Tuesday, September 16, 2008

Singapore History - In and Out of Malaysia

According to experts, joining a federation is irrevocable. You can't quit from a federation. There is no way for Sabah and Sarawak to leave Malaysia. Likewise Singapore.

Then how did Singapore quit Malaysia ? Malaysia government officially acknowledged that Singapore left the federation but in actual fact Singapore was expelled because of serious dispute between Tunku Abdul Rahman and Singapore leader (at that time) Lee Kuan Yew.

The Formation of Malaysia

Formation 1

The story of Malaysia began one day in May 1961 when Tungku Abdul Rahman told a group of newsmen in Singapore...

Singapore, Sabah and Sarawak were interested in Tungku's announcement. On 16th September1963, they merged with Malaya to form the Federation of Malaysia. But Brunei did not join it.

Formation 2

Formation 3

The Federation of Malaysia was made up of 14 states, including Singapore. Each state had its own state government. The Central Government of Malaysia was in Kuala Lumpur (K.L.). It was controlled by the Alliance Party with Tungku Abdul Rahman as the Prime Minister of Malaysia.



Malaysia did not start off well. Right from the beginning, the P.A.P. and the Alliance Party in Kuala Lumpur did not get along well with each other.

Eventually, the disagreement became so serious that riots broke out in Singapore in July and September 1964. The riots were put down but the fire was not put out.

Disagreement 2

Disagreement 3

Then the P.A.P. began to talk openly of equal treatment of all races in in Malaysia. This made the Malay Alliance leaders even angrier because they believed that Malays had certain special rights. The relationship between the P.A.P. and the Malay Alliance leaders turned from bad to worse.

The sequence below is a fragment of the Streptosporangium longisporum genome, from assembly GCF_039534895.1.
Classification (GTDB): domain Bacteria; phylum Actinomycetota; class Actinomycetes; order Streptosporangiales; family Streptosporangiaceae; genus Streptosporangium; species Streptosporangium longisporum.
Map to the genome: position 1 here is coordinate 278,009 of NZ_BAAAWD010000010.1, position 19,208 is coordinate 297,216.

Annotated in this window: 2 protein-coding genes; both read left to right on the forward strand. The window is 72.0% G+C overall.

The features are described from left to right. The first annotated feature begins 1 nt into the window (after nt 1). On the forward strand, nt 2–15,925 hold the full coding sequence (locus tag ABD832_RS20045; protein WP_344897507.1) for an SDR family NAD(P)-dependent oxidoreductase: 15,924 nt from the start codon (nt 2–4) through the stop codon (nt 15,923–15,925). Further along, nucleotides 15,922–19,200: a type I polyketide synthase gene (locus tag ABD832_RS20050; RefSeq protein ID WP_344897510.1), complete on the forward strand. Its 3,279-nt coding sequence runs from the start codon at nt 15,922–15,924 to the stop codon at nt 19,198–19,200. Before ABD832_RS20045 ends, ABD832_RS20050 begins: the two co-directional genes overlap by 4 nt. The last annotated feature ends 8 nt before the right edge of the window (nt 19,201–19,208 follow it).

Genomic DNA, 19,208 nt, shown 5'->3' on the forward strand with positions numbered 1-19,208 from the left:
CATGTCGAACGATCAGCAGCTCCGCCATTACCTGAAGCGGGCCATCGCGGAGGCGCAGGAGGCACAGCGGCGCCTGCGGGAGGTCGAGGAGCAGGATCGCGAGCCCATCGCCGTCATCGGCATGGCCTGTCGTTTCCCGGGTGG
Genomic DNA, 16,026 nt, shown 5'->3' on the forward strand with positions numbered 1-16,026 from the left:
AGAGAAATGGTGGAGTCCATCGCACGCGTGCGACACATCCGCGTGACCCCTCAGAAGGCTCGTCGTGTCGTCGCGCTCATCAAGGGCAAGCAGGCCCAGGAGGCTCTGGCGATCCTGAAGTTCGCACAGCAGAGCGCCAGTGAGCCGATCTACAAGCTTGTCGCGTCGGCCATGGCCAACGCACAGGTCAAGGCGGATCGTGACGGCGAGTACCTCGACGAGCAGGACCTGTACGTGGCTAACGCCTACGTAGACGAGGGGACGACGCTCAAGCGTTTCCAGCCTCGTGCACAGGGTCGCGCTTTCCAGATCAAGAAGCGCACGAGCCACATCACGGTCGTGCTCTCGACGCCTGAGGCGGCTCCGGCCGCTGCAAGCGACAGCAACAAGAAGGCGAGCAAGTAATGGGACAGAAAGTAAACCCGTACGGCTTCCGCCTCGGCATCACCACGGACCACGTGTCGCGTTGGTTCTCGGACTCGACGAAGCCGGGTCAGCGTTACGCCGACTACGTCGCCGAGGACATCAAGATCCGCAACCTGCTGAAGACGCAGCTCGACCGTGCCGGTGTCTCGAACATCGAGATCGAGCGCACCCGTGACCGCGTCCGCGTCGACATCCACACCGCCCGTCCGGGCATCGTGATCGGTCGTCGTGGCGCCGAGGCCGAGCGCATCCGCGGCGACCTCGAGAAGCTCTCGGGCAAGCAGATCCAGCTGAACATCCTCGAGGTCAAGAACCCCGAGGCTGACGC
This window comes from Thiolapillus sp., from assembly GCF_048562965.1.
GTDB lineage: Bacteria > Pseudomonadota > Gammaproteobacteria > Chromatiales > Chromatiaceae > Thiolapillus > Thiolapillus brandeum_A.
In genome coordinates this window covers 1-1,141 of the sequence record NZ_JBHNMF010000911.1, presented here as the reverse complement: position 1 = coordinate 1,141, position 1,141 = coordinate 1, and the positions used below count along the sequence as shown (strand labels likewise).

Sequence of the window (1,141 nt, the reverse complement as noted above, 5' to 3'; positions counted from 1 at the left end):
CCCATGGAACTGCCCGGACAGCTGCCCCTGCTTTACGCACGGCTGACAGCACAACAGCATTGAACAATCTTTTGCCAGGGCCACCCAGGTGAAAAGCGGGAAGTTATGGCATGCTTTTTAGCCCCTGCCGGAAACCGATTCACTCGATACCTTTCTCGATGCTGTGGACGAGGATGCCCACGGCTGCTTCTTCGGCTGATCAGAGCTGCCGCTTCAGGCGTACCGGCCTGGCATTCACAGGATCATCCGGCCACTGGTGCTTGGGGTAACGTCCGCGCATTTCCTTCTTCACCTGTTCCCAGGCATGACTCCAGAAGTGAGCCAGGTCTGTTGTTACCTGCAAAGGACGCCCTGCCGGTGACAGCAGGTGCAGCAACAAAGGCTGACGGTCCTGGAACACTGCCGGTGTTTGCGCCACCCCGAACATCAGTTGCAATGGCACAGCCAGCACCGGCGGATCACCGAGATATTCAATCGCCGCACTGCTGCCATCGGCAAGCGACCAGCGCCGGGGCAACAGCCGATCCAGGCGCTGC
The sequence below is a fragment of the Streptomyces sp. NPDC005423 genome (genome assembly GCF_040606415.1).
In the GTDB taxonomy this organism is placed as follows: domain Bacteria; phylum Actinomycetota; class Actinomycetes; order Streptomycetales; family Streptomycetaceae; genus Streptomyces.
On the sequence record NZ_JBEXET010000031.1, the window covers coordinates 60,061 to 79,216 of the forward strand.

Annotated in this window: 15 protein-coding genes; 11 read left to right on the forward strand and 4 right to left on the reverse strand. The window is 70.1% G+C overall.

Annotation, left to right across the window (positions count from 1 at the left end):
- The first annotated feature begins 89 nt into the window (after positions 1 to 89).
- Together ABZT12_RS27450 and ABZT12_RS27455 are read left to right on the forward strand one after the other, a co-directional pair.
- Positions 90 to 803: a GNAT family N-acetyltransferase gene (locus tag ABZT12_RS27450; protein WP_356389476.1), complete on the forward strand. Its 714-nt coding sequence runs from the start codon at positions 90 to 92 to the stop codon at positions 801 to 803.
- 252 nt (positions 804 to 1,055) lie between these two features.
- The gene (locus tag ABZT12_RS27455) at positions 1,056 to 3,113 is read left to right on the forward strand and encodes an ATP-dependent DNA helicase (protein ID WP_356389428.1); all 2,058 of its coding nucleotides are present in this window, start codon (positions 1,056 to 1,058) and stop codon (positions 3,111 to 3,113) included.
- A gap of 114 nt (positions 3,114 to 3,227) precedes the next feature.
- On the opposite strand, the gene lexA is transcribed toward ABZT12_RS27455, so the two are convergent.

On 9 August 1965 Singapore was separated from Malaysia

On Our Own

National Day is celebrated every year on 9 August. This is because Singapore left Malaysia and became an independent nation on 9 August 1965. It was free from British rule and independent of Malaysia. The people were from then on known as Singaporeans. They were no longer British subjects or Malaysians. Neither could they consider themselves citizens of China, India or Indonesia.

Singapore became a Republic with a President as Head of the Republic. The first President was Yusoff Ishak. The Legislative Assembly was renamed the Parliament. The Assembly members became known as Members of Parliament (M.P.s). The Executive Council was renamed the Cabinet. The leader of the Cabinet, the most important man in the government, was the Prime Minister. Now that Singapore was an independent and democratic country, all the decisions of the nation would be made by the government elected by the people.

Article source: http://library.thinkquest.org/10414/newgov.html

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